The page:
This is the other part of the explanation for Tory MPs’ nervousness about the Prime Minister’s intentions. David Cameron has said, quite explicitly, that he wants to re-negotiate the UK’s terms and then lead a ‘Yes to the EU’ campaign. Not surprisingly, Tory ‘outers’ don’t relish that prospect.
And here’s the uncomfortable truth for those of us in the better-off-in camp: Mr Cameron is our best hope. As I’ve pointed out before, logically there is only one way to vote in 2015 if you want to be sure the UK stays in the EU: vote Tory.
This week’s news agenda has been crowded out by Tory divisions over Europe. The relatively good economic news has, as a result, received barely a hearing. Hardly a mention of recovering consumer confidence in the state of the economy. Easy to ignore the Bank of England’s revised forecast for stronger growth than previously expected. Not even time for any passing, tasteless schadenfreude that Socialist-led France has returned to recession. The Tories were just too, too busy banging on about Europe.
(To be clear: the UK’s economic growth is still likely to be anaemic. That the news is hailed as good says more about how low our expectations now are. However, the plain political fact remains the Government will now claim credit for an economy fumbling its way towards growth.)
The Lib Dems have stuck to our guns: an in/out referendum the next time there’s a major treaty. That was the party’s view five years ago when Lisbon was being debated. It was the party’s manifesto commitment in 2010. And it is now Coalition Government policy.
None of which makes it easy to defend, though. The Tories say we should ask the people now: and we’re saying not yet. Tough sell. But when politicians avoid the easy choice (in this case conceding a referendum) it’s actually worth asking why. The answer’s clear: we don’t yet know what shape or form the EU will take once the Eurozone crisis is resolved (which may happen peaceably or messily). Ask the question now and you may end up having to ask it again in three years’ time.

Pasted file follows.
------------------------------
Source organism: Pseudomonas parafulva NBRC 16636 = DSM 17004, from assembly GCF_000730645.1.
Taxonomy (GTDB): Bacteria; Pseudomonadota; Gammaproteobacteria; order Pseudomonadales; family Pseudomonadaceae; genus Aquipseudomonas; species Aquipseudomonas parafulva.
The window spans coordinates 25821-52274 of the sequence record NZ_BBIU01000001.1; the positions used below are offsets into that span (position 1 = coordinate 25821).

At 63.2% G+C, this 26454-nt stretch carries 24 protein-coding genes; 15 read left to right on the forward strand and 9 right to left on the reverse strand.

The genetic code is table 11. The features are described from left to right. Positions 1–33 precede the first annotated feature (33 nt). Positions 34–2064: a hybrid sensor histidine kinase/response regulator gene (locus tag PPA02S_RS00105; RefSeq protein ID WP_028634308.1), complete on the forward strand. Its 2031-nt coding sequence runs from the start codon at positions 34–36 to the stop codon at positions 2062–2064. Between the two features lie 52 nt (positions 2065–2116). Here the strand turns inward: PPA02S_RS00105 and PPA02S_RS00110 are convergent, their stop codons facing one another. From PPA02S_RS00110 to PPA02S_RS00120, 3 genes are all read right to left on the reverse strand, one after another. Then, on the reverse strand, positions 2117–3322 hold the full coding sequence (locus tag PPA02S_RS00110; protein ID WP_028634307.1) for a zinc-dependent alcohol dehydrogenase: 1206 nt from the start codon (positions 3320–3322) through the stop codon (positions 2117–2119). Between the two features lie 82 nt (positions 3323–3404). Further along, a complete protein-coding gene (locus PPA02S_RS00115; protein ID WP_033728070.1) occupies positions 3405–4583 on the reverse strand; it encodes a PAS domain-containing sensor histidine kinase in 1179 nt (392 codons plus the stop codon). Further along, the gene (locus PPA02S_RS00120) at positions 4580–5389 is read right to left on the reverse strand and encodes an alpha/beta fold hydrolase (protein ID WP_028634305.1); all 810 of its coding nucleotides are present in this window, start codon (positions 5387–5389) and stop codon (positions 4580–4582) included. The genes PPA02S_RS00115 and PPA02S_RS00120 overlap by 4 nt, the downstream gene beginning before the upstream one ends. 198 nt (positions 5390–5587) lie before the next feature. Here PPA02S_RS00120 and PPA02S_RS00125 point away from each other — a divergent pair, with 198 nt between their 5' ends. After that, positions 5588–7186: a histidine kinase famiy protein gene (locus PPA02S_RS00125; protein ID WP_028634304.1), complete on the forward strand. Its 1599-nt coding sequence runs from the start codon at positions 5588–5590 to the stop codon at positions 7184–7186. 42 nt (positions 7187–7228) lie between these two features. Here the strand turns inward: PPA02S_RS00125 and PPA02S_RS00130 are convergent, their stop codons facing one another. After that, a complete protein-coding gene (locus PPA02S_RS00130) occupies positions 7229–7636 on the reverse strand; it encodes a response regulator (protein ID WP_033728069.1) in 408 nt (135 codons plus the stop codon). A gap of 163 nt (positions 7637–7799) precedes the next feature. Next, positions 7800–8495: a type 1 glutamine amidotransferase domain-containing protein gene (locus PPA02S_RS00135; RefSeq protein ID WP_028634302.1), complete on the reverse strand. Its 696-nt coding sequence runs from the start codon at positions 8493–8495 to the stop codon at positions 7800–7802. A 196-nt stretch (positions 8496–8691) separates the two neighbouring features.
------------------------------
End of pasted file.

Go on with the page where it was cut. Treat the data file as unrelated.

Ed Miliband could’ve done a John Smith this week: used clever, lawyerly parliamentary tactics to cause maximum mayhem for the Government. He didn’t. Critics will say it’s because Labour’s unsure what its policy should be on a referendum. There’s clearly an element of truth in that. But the bigger truth, I suspect, is that Mr Miliband knows for sure what he wants to avoid: saddling himself with the promise of a referendum which could tie any future Labour government up in knots on an issue they don’t care that much about.
Commit to an in/out referendum now, and if he wins in 2015 the Labour leader will have to invest huge political capital fighting for UK membership of the EU against a hostile right-wing press and a new Tory leader who will, almost certainly, be an ‘outer’. Chances are he’d lose. Ed Miliband can see that unalluring prospect and is desperate to avoid it, rightly. Whether he can withstand the pressure to cave between now and the next election is another matter though.